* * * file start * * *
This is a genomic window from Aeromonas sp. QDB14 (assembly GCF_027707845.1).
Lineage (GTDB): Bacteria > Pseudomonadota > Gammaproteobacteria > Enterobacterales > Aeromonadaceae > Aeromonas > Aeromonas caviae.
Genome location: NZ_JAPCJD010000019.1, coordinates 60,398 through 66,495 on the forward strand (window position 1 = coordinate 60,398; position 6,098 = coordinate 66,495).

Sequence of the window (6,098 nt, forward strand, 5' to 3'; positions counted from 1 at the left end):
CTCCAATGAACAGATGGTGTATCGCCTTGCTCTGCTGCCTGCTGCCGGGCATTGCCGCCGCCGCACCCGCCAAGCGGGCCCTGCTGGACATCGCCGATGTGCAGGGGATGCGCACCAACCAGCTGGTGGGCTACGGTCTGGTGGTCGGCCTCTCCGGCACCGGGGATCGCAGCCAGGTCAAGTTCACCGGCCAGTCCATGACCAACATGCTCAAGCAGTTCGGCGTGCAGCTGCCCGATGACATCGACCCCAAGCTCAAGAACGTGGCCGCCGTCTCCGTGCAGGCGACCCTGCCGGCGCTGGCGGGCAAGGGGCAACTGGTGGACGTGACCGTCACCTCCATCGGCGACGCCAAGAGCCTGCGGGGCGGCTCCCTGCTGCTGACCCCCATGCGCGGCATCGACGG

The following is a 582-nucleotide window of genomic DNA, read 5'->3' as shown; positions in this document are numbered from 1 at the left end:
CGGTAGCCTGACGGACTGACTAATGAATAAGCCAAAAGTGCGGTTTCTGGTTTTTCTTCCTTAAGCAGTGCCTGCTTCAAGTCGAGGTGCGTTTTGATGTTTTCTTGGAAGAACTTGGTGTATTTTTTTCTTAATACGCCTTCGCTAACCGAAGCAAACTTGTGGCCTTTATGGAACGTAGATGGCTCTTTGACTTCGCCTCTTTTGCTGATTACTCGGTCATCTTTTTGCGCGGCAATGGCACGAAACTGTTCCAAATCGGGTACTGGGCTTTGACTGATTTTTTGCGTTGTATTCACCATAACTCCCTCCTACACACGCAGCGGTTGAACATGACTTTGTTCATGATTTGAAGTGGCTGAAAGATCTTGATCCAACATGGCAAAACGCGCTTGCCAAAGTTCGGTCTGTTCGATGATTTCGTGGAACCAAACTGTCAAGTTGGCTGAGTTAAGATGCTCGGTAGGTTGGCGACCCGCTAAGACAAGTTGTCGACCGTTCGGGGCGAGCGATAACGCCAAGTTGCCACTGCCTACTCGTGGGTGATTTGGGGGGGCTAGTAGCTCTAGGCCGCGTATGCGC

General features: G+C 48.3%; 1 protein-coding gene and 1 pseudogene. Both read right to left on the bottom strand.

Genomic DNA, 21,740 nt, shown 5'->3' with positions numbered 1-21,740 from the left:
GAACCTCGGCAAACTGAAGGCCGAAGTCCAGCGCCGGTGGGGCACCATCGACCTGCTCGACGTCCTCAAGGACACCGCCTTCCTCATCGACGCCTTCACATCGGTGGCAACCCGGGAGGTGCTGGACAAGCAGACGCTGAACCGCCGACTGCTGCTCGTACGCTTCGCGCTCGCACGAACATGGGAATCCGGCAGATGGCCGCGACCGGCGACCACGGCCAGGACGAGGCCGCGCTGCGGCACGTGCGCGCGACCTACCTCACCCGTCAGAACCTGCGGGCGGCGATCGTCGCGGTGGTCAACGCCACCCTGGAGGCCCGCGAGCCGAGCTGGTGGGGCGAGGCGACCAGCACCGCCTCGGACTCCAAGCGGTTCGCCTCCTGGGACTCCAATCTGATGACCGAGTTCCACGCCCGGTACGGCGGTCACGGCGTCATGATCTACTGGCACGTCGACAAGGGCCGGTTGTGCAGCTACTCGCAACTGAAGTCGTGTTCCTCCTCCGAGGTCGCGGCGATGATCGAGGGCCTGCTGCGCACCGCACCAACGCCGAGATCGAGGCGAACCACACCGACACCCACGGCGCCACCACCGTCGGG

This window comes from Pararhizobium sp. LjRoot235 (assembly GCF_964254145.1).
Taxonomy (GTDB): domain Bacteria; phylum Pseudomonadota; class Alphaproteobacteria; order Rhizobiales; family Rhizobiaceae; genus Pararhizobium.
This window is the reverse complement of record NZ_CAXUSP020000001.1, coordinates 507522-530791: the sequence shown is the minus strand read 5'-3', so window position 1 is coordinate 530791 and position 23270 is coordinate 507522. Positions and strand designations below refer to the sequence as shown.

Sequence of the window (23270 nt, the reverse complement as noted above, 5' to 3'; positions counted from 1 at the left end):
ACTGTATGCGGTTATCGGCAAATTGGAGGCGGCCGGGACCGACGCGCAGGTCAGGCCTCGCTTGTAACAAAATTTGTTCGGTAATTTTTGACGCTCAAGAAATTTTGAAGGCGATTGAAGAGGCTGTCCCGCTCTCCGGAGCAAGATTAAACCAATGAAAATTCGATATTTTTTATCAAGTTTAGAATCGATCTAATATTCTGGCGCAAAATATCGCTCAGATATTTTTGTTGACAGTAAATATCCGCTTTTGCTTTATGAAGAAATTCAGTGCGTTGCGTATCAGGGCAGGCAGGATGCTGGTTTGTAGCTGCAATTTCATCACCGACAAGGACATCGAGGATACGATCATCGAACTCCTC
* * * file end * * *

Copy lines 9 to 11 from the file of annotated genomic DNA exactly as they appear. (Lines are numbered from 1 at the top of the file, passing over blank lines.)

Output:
Genomic DNA, 21,740 nt, shown 5'->3' with positions numbered 1-21,740 from the left:
GAACCTCGGCAAACTGAAGGCCGAAGTCCAGCGCCGGTGGGGCACCATCGACCTGCTCGACGTCCTCAAGGACACCGCCTTCCTCATCGACGCCTTCACATCGGTGGCAACCCGGGAGGTGCTGGACAAGCAGACGCTGAACCGCCGACTGCTGCTCGTACGCTTCGCGCTCGCACGAACATGGGAATCCGGCAGATGGCCGCGACCGGCGACCACGGCCAGGACGAGGCCGCGCTGCGGCACGTGCGCGCGACCTACCTCACCCGTCAGAACCTGCGGGCGGCGATCGTCGCGGTGGTCAACGCCACCCTGGAGGCCCGCGAGCCGAGCTGGTGGGGCGAGGCGACCAGCACCGCCTCGGACTCCAAGCGGTTCGCCTCCTGGGACTCCAATCTGATGACCGAGTTCCACGCCCGGTACGGCGGTCACGGCGTCATGATCTACTGGCACGTCGACAAGGGCCGGTTGTGCAGCTACTCGCAACTGAAGTCGTGTTCCTCCTCCGAGGTCGCGGCGATGATCGAGGGCCTGCTGCGCACCGCACCAACGCCGAGATCGAGGCGAACCACACCGACACCCACGGCGCCACCACCGTCGGG

This window comes from Pararhizobium sp. LjRoot235 (assembly GCF_964254145.1).